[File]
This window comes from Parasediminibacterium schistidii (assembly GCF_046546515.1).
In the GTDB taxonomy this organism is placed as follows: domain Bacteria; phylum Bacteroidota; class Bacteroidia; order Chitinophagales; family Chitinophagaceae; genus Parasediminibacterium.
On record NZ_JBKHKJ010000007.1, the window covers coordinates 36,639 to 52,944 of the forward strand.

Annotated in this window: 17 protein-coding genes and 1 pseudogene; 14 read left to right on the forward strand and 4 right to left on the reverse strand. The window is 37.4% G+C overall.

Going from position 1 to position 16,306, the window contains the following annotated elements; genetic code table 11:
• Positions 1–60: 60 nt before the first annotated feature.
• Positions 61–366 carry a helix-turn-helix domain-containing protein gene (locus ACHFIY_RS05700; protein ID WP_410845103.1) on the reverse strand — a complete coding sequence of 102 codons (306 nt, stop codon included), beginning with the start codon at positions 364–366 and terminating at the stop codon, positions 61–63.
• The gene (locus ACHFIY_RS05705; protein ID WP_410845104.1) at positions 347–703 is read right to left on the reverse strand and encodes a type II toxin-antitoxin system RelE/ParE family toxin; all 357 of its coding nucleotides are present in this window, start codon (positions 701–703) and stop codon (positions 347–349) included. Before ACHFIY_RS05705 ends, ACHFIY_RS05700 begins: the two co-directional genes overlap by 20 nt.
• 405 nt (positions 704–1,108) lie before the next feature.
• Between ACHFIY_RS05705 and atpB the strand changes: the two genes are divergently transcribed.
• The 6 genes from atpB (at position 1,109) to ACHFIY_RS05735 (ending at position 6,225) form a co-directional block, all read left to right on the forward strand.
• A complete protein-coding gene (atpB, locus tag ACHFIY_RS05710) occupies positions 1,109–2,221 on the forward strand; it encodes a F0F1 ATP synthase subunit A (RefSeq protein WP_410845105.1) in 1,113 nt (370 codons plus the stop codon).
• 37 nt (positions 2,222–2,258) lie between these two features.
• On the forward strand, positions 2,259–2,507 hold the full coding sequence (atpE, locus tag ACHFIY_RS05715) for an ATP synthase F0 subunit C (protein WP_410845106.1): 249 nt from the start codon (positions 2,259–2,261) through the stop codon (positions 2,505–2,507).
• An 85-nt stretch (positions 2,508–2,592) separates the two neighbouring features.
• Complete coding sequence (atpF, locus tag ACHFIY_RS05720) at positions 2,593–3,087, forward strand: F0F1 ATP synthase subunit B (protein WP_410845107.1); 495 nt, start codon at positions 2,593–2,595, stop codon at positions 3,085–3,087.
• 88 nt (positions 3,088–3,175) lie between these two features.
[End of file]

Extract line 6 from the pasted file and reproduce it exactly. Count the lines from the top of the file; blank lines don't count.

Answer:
• Positions 1–60: 60 nt before the first annotated feature.